Wat Chiang Man

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Wat Chiang Man (2018), from left to right: Ubosot, Chedi and part of a Wihan building

Wat Chiang Man (Thai: วัดเชียงมั่น − sometimes also written as Wat Chiang Mun) is a Buddhist temple (Thai language: Wat) inside the old city (which is contained within the city walls and moat) of Chiang Mai, in northern Thailand.


Wat Chiang Man was built by Mangrai[1]:209 in 1297 CE as the first temple of Chiang Mai on the location of Wiang Nopburi, a fortified town of the Lawa people which had been used by King Mangrai as a camp during the construction of his new capital city Chiang Mai.[2]


Plan of Wat Chiang Man
  • Chedi Chang Lom - the 'Elephant Chedi' is the oldest construction within the temple complex. The square base supports a second level which has the front half of 15 life-sized brick-and-stucco elephants emerging from it. The elephants seem to carry the upper levels of the building on their backs. The gilded upper part of the chedi contains a bell shaped relic chamber directly underneath the pinnacle.
  • Main Wihan - the larger of the two wihans was renovated in the 1920s by the famous monk Khru Ba Srivichai. The building houses a large mondop structure for an altar surrounded by Buddha statues. One of the standing Buddha's has the year 1465 CE engraved on its base, which would make it the oldest statue of the Lanna Kingdom. It is also the oldest statue of Thailand which shows the Buddha with an alms bowl. The façade of the wihan features gilded carvings of Kirtimukha in between flower and plant motives.
  • New Wihan - the smaller of the two wihans houses two important statues of the Buddha which, due to their protective powers, are regarded as the Palladium statues of Chiang Mai:
    • The Phra Sae Tang Khamani is also known as the 'Phra Kaew Khao' or 'Crystal Buddha'. This 10 cm tall statue is carved out of a clear quartz crystal. According to Oliver Hargreave,[3] the statue was crafted around 200 CE for King Ramraj of Lopburi and brought to the Hariphunchai Kingdom (present day Lamphun) by Queen Jamadevi in 662 CE. It was only transferred to Chiang Mai by King Mangrai in 1296 after he had conquered Lamphun. As it survived the pillaging of that city, the statue is thought to protect against disasters. However, Carol Stratton[4] dates the statue as having been created in the 15th century based on its style characteristics. The gold covered wooden base and golden canopy are later additions donated by King Inthawichayanon of Chiang Mai in 1874. Together they contain more than 6 kg of gold.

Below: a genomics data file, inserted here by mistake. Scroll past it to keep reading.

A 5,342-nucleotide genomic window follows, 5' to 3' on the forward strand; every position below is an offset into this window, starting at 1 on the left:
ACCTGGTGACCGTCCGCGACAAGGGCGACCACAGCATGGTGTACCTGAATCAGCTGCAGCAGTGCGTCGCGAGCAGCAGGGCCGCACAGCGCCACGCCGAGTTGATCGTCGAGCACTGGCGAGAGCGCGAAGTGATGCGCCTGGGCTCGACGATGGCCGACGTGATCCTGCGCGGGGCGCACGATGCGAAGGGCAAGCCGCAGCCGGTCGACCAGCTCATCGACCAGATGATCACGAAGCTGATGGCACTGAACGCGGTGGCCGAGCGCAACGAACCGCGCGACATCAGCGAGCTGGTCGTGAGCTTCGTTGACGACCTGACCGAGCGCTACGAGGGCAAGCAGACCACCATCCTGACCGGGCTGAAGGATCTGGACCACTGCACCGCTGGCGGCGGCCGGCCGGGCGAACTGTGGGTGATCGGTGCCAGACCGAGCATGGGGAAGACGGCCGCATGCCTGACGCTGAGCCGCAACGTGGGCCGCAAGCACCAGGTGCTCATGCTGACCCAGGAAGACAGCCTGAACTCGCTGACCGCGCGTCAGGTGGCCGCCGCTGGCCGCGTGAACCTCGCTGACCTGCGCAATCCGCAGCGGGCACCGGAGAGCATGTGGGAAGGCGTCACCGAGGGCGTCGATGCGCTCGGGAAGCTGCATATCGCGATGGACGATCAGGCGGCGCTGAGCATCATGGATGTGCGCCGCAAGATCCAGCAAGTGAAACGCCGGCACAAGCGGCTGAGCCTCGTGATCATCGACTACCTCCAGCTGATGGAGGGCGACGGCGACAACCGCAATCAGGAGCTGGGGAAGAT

• The Phra Sila statue is a stone stele depicting a standing Buddha whilst taming the elephant 'Nalagiri' in bas-relief. The temple states that the statue originated from India before being transferred to its present location. However, others believe the statue originated from Ceylon (present day Sri Lanka) and might date from either the 8th or 10th century CE depending on the source[citation needed]. Due to the religious belief that the statue has rain-giving powers, this statue features prominently in the Songkran festival at the end of the dry season.
  • Ubosot - in front of the ubosot one can find a stone stele from the year 1581 CE. This stele contains the oldest mentioning of the founding date of Chiang Mai: the 12th of April, 1296 CE at 4 am. It also mentions that the ubosot was commissioned by King Mangrai and that Phya Saen Luang had it restored in 1571. The present building was built in the 19th century.
  • Ho Trai - the Temple Library (scripture depository) of Wat Chiang Man is of a fairly plain design when compared to the Ho Trai belonging to Wat Phra Singh. It is a wooden building set on top of a high plastered brick base. Most temples in Chiang Mai do not feature a Ho Trai.
  • Lotus Pond - as with Ho Trai, temple ponds do not feature at most Chiang Mai temples. Both Wat Phra Singh and Wat Chiang Man have one.

See also[edit]



  1. ^ Coedès, George (1968). Walter F. Vella (ed.). The Indianized States of Southeast Asia. trans.Susan Brown Cowing. University of Hawaii Press. ISBN 978-0-8248-0368-1.
  2. ^ http://www.chiangmainews.com/indepth/details.php?id=373
  3. ^ Oliver Hargreave: Exploring Chiang Mai, City, Valley & Mountains
  4. ^ Carol Stratton: Buddhist Sculpture of Northern Thailand
  • Carol Stratton: Buddhist Sculpture of Northern Thailand. Silkworm Books, Chiang Mai 2004, ISBN 974-7551-63-2
  • Oliver Hargreave: Exploring Chiang Mai, City, Valley & Mountains. Within Books, 3rd print, 2002. ISBN 974-86437-7-8

External links[edit]

Coordinates: 18°47′37.81″N 98°59′20.36″E / 18.7938361°N 98.9889889°E / 18.7938361; 98.9889889